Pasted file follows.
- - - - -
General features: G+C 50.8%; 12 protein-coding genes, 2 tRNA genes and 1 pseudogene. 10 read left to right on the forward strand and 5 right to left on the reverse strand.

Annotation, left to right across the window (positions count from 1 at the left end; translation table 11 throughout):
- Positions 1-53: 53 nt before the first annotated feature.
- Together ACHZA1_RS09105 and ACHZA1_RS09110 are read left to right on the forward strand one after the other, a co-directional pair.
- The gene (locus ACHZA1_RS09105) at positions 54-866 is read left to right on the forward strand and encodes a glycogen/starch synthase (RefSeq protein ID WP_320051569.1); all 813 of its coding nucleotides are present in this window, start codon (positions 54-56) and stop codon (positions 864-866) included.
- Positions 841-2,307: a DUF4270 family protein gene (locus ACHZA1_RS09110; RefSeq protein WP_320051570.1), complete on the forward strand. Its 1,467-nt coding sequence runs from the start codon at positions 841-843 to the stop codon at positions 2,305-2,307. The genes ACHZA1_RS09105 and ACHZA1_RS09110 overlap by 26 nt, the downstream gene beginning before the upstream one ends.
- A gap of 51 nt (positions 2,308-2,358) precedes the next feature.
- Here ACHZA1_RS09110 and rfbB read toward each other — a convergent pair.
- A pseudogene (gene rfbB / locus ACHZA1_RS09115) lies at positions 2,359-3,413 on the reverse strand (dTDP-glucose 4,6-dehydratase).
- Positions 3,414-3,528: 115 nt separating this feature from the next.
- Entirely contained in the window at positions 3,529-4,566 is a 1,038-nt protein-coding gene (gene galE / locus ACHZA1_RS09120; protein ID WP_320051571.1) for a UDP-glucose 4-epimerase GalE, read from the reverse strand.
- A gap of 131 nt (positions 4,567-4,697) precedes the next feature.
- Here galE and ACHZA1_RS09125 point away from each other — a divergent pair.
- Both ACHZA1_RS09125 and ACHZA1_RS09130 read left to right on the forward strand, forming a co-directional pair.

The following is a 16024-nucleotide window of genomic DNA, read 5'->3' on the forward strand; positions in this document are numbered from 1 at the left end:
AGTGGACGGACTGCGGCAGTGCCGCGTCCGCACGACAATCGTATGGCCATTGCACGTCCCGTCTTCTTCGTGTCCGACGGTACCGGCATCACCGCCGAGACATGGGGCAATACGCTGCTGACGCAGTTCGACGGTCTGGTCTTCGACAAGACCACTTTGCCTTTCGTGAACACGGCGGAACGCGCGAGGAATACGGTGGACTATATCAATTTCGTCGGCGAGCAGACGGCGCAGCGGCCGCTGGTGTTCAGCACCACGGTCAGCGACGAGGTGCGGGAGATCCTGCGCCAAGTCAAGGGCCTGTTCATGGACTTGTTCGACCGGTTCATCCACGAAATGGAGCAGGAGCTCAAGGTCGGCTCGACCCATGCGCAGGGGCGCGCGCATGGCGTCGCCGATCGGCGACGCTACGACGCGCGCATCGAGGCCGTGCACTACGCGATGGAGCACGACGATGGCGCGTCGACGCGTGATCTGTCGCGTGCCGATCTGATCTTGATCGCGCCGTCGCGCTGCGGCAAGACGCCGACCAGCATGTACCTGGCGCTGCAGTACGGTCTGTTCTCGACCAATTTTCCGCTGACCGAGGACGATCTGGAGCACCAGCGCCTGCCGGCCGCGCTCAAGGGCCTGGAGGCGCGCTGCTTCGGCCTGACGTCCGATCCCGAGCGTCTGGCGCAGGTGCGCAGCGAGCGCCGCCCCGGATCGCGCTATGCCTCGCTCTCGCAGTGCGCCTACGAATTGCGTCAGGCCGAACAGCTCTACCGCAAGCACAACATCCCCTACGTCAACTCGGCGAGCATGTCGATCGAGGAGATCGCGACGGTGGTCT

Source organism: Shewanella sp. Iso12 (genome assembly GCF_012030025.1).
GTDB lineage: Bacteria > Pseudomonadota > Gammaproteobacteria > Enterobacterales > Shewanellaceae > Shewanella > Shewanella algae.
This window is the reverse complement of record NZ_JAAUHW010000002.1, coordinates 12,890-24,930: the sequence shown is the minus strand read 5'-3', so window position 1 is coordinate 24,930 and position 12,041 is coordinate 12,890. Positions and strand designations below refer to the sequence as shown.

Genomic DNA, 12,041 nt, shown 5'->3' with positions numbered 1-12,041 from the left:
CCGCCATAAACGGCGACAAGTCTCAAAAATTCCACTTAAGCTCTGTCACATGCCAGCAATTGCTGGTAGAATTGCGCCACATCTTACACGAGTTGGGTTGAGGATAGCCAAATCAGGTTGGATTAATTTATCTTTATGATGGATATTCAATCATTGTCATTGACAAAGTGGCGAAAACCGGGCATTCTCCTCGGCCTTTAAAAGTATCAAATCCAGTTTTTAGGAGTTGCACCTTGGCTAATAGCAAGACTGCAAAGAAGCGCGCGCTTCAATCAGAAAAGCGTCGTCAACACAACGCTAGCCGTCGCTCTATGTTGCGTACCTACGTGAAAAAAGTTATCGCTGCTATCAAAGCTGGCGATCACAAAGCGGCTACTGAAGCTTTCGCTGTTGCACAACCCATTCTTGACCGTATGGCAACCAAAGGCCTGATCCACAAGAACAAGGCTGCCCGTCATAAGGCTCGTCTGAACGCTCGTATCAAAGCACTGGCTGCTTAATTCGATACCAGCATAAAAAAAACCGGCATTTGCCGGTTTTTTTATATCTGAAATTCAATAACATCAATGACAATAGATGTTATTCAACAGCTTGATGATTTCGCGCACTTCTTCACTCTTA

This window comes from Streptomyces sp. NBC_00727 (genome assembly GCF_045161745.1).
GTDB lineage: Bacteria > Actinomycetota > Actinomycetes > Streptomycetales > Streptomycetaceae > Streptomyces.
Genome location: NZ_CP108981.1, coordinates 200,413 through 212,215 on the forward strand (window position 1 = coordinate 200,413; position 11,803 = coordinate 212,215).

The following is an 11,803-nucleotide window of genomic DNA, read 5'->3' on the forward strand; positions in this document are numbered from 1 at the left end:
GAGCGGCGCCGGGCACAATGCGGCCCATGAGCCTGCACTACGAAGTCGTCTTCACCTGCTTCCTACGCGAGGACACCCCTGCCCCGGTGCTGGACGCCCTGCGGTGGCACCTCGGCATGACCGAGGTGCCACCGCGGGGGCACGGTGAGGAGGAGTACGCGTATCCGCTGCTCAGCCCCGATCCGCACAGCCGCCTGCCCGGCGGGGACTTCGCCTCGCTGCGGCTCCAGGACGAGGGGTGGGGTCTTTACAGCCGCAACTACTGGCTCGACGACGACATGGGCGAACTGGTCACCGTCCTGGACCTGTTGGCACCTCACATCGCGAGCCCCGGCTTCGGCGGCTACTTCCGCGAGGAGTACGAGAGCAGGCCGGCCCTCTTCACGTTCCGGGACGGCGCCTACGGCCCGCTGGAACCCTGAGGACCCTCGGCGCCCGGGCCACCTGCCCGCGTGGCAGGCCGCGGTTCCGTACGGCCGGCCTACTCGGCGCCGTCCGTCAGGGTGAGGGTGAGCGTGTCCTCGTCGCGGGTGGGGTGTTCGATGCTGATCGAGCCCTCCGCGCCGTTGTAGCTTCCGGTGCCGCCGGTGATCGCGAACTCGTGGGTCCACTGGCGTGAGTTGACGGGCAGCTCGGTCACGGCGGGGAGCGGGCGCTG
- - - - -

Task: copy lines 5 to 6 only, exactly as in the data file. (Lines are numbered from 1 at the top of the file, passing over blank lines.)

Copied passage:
- The gene (locus ACHZA1_RS09105) at positions 54-866 is read left to right on the forward strand and encodes a glycogen/starch synthase (RefSeq protein ID WP_320051569.1); all 813 of its coding nucleotides are present in this window, start codon (positions 54-56) and stop codon (positions 864-866) included.
- Positions 841-2,307: a DUF4270 family protein gene (locus ACHZA1_RS09110; RefSeq protein WP_320051570.1), complete on the forward strand. Its 1,467-nt coding sequence runs from the start codon at positions 841-843 to the stop codon at positions 2,305-2,307. The genes ACHZA1_RS09105 and ACHZA1_RS09110 overlap by 26 nt, the downstream gene beginning before the upstream one ends.